EU to end scrutiny of Greek economy after 12 years of turmoil
The European Commission will end its tightened controls on the Greek economy, ending a debt crisis triggered by the global financial turmoil of 2008 that nearly pushed the country out of the eurozone.
In a letter to Greece’s Finance Minister Christos Staikouras on Wednesday, EU Economy Commissioner Paolo Gentiloni said Greece “has fulfilled most of the policy commitments” made to the Eurogroup of 19 eurozone member states and “a effective reform implementation”, despite the impact of Covid-19 and the war in Ukraine.
Staikouras said on Twitter that the announcement “marks the achievement of an important national goal for Greece”.
After the 2008 financial crash, Greece was plunged into a debt crisis that led to bailouts by the EU and the IMF in 2010. Over the next decade, the country’s economy shrank by a quarter and the disposable income of Greek citizens fell by a third on the back of austerity policies imposed by the so-called “Troika” of institutions including the commission, the IMF and the European Central Bank.
Thousands of young Greeks left the country in search of work as unemployment in the country peaked at 27.8 percent in 2013, while the government was forced to make drastic cuts in the pension system and the civil service in return for financial aid.
The commission, which oversees the budgets of all 27 member states, has overseen reforms of the Greek economy since the start of the bailout program.
The tough terms of the bailout, largely dictated by Germany, nearly pushed Greece out of the eurozone in 2015 when then Prime Minister Alexis Tsipras imposed the conditions on the Greek people in a referendum. Voters rejected the aid package’s terms, but Tsipras pushed through the reforms anyway.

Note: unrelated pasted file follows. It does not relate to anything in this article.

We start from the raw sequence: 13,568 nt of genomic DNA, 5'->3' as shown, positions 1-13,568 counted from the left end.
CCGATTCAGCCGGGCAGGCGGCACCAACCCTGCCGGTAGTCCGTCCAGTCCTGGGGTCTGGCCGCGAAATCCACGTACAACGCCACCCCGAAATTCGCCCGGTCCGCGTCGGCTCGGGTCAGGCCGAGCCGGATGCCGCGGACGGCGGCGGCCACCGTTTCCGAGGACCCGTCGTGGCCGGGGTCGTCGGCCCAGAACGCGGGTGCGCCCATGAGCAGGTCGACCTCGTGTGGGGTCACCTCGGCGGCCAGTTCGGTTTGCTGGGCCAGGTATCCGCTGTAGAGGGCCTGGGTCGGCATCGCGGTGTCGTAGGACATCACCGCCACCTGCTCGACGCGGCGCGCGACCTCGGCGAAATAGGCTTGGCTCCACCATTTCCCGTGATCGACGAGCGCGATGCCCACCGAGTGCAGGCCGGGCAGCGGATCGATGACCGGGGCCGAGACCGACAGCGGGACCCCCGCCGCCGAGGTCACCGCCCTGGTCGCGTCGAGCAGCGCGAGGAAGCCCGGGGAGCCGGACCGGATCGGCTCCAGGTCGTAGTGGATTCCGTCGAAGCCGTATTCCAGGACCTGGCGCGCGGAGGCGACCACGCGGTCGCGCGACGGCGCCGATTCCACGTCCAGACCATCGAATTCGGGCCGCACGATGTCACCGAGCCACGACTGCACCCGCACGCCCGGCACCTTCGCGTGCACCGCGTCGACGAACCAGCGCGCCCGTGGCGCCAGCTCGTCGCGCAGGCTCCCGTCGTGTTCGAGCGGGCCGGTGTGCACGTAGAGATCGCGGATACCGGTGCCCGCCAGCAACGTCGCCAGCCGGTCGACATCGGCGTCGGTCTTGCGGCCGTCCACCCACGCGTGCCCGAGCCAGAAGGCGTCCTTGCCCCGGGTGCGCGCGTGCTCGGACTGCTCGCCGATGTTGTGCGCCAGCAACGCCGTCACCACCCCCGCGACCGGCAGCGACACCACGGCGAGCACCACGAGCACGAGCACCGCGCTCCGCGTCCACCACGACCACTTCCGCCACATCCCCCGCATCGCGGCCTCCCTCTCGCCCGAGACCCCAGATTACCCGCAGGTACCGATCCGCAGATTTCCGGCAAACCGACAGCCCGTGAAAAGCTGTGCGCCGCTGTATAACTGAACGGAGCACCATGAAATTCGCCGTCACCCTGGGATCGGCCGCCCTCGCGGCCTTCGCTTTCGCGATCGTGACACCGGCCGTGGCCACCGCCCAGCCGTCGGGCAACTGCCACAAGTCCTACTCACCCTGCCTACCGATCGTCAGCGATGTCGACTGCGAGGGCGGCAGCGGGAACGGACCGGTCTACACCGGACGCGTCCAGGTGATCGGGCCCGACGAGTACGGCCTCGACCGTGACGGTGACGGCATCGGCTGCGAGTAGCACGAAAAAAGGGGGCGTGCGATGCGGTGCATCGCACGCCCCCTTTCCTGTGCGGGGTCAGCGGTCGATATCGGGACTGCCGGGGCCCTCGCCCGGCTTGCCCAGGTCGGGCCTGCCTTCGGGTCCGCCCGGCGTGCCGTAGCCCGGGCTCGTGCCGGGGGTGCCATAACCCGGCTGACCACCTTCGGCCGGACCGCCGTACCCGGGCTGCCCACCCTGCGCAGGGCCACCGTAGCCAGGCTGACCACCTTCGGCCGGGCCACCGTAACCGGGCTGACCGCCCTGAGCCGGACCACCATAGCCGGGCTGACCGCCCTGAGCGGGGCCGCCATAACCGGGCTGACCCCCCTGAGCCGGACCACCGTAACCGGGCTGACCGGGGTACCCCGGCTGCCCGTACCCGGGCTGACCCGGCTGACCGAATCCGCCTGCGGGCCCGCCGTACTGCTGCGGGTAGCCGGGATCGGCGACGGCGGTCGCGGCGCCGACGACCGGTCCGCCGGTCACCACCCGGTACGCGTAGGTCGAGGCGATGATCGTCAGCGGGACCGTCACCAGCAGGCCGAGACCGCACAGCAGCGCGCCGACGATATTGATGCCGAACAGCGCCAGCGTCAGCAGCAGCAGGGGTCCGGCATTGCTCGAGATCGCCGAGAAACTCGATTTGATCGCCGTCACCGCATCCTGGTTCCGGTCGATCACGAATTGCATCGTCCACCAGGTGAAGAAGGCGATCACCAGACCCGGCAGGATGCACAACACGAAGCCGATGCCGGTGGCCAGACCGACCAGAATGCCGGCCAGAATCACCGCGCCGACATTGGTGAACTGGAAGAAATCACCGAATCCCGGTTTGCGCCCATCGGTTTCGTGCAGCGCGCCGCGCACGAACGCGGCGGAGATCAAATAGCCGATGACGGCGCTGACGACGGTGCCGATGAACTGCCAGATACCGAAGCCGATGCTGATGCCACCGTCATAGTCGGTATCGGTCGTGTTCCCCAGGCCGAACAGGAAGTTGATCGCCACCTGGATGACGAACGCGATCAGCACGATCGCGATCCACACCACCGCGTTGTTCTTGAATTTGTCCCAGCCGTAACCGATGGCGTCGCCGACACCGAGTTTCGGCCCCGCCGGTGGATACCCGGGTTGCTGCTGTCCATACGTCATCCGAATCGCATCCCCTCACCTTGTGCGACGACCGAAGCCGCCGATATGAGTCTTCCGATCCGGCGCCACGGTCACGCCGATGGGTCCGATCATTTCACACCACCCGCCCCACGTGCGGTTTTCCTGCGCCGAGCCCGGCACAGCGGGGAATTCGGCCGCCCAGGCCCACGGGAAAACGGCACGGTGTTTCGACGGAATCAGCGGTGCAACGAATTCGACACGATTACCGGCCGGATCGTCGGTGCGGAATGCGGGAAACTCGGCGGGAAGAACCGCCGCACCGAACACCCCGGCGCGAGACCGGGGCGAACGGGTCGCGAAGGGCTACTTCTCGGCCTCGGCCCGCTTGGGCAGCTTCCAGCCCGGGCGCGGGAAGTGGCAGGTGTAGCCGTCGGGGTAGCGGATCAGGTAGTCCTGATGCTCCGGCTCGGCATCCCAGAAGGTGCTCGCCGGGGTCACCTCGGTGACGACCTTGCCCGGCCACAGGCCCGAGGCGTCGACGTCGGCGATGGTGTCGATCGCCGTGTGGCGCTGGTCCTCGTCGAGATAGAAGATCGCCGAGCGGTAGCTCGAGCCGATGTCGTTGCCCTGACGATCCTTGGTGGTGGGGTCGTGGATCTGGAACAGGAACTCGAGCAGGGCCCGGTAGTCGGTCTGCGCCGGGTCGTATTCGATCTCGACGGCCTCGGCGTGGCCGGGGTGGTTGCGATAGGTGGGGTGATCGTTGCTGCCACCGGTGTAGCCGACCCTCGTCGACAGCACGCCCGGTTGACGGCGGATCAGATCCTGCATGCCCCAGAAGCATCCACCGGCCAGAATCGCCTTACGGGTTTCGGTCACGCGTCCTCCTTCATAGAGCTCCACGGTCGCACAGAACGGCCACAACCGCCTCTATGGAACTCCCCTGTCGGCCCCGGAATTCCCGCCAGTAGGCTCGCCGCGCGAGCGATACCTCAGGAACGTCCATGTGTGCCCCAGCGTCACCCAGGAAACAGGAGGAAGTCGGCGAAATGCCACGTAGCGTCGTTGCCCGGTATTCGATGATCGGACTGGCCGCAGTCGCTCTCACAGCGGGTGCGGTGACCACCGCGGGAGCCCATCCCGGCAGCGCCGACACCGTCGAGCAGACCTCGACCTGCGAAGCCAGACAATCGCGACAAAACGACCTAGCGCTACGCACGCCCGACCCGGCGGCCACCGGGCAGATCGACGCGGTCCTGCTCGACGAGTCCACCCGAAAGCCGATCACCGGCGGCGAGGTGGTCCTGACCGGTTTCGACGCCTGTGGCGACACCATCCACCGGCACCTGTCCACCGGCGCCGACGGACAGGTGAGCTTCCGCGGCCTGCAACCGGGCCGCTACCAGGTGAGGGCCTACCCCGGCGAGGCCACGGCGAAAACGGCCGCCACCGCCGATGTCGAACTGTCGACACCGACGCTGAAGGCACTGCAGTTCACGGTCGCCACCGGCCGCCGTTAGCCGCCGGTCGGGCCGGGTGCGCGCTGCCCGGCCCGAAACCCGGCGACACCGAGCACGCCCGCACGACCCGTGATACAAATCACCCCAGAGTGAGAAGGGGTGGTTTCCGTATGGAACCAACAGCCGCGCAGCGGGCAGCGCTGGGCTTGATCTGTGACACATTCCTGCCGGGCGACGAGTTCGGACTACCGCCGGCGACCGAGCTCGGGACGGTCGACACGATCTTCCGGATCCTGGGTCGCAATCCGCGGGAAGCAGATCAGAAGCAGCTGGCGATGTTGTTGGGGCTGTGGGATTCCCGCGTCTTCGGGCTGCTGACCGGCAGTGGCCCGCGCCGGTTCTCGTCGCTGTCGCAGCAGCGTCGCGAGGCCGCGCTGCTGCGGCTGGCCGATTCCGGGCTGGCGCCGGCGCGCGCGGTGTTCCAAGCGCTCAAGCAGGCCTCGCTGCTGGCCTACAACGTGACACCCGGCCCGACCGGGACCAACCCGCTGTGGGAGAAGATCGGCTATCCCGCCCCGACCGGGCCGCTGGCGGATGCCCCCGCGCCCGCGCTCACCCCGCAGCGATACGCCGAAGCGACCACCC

The announcement of the end of the strict control program comes as the ECB puts in place mechanisms to prevent a second collapse of the eurozone economy.
Last month, the ECB raised interest rates for the first time since 2011, and has focused the reinvestment of maturing bonds on southern EU countries, including Greece.
Following EU officials’ most recent trip to Athens in April, the commission noted that economic growth is expected to reach 3.5 percent in 2022 and 3.1 percent in 2023, despite ongoing uncertainty over the pandemic and rising energy costs.
It also said there was a “positive surprise” in the government’s primary deficit — the difference between government revenues and expenditures excluding interest payments — which was 5.5 percent of gross domestic product in 2021, 2.1 percentage points less than expected.
The so-called “economic adjustment program” ended in June 2018, but Brussels has kept Greek finances under surveillance ever since.
The commission said in a statement that the risk of “spillovers to the eurozone economy has decreased significantly” and that more detailed monitoring “is no longer warranted”.
A final installment of debt relief is due in November if Greece meets the terms of a “post-programme surveillance” report.
In a letter to Gentiloni, Staikouras said Greece had implemented reforms in six key areas — fiscal policy, social welfare, financial stability, labor markets, privatization and public administration — that had “created a solid platform for Greece to achieve sustainable and inclusive long-term growth.” ”.